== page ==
WhatsApp 2 Billion Users and Commitment to Encryption
The Facebook-owned messaging service WhatsApp said Wednesday it now has more than two billion users around the world as it reaffirmed its commitment to strong encryption to protect privacy.
WhatsApp, acquired by Facebook in 2014, has grown into one of the most widely used services in the Facebook “family” of apps, offering free messaging along with voice and video calls.
“Private conversations that once were only possible face-to-face can now take place across great distances through instant chats and video calling,” a WhatsApp blog post said.
“There are so many significant and special moments that take place over WhatsApp and we are humbled and honored to reach this milestone.”
The statement said WhatsApp remained committed to its “strong encryption” that enables users to connect privately even amid calls by law enforcement in the United States and elsewhere to provide more access.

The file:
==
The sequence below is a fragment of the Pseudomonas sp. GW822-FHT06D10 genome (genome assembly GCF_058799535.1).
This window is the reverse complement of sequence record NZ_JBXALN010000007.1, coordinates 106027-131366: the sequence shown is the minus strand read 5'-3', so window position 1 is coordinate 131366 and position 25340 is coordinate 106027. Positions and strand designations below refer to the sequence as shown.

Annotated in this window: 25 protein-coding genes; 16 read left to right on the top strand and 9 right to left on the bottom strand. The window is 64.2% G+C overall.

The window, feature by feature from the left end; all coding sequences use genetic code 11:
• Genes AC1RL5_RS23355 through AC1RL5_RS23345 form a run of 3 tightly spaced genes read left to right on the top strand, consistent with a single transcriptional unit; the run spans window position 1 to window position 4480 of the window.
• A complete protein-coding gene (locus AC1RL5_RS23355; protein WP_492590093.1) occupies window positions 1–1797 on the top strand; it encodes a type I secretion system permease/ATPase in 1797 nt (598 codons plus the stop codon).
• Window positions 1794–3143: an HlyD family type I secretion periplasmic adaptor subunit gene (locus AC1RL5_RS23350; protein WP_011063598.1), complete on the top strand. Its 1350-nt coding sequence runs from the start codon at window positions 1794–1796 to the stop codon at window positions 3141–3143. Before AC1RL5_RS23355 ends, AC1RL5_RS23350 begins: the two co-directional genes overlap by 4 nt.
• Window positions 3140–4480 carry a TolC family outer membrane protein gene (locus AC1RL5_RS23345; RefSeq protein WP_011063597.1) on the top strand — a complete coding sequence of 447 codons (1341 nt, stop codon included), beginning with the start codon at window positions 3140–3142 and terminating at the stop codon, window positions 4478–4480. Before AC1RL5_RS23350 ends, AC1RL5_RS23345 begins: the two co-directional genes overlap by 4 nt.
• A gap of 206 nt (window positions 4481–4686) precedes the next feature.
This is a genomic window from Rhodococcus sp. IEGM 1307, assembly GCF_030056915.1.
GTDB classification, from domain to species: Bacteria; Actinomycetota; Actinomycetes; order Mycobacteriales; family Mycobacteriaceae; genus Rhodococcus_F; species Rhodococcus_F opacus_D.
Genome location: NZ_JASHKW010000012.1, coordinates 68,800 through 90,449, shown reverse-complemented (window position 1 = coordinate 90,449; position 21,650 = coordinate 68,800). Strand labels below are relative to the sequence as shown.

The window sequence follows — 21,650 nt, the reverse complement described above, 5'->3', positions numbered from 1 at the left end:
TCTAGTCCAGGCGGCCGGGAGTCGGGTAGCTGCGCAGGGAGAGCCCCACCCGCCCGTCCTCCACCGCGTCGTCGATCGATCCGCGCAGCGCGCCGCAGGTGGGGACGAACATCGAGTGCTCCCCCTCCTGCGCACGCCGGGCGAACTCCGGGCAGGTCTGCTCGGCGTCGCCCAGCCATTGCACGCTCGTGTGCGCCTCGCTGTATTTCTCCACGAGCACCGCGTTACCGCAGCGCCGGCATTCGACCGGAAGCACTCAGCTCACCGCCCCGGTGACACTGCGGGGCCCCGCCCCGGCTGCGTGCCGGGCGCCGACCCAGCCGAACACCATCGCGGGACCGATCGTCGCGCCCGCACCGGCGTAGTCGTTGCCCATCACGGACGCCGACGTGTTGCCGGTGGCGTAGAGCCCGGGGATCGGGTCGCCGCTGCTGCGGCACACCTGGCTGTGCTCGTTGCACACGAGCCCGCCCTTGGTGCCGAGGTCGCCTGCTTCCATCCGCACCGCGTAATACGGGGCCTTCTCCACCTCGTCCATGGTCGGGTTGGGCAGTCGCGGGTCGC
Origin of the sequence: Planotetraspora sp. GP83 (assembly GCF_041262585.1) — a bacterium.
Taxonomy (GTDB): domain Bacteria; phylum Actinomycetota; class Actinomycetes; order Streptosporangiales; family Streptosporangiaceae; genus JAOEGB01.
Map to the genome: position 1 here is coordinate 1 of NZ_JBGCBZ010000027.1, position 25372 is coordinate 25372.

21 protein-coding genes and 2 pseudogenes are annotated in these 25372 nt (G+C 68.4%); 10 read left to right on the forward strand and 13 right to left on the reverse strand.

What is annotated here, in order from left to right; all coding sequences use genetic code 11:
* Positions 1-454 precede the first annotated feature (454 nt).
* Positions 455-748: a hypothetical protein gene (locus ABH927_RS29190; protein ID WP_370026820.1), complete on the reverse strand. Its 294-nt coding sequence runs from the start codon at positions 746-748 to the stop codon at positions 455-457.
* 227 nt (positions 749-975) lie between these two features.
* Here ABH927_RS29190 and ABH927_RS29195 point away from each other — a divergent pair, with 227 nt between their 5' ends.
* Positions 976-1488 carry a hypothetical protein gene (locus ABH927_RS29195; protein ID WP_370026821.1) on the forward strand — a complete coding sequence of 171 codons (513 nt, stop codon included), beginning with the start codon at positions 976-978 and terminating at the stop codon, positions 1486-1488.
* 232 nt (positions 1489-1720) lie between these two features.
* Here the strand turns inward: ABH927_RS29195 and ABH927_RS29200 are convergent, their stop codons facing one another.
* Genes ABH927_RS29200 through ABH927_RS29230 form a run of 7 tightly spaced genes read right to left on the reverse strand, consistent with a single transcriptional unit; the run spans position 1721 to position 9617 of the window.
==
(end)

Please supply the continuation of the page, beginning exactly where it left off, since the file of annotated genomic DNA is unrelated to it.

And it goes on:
“Strong encryption is a necessity in modern life. We will not compromise on security because that would make people less safe,” WhatsApp said.
“For even more protection, we work with top security experts, employ industry leading technology to stop misuse as well as provide controls and ways to report issues — without sacrificing privacy.”
Last week, child protection organizations called on Facebook to halt plans for strong encryption of all its platforms, saying that would allow predators to operate freely.
WhatsApp employs “end to end encryption” which can in many cases prevent law enforcement from accessing user data even with a court order.
The social network is working to extend end-to-end encryption across its messaging applications, including Facebook Messenger and Instagram.
WhatsApp is one member of the Facebook app “family” that includes its core social network, Instagram and Messenger.
Facebook said recently some 2.89 billion people globally are daily users of at least one of these services.
But the growth has also attracted attention of regulators and activists concerned over the dominance of major tech platforms. Presidential hopeful Elizabeth Warren has been among those calling for the breakup of the big technology firms.
Facebook has argued against the idea of a breakup, saying the company is better able to keep its services safe and secure with a unified infrastructure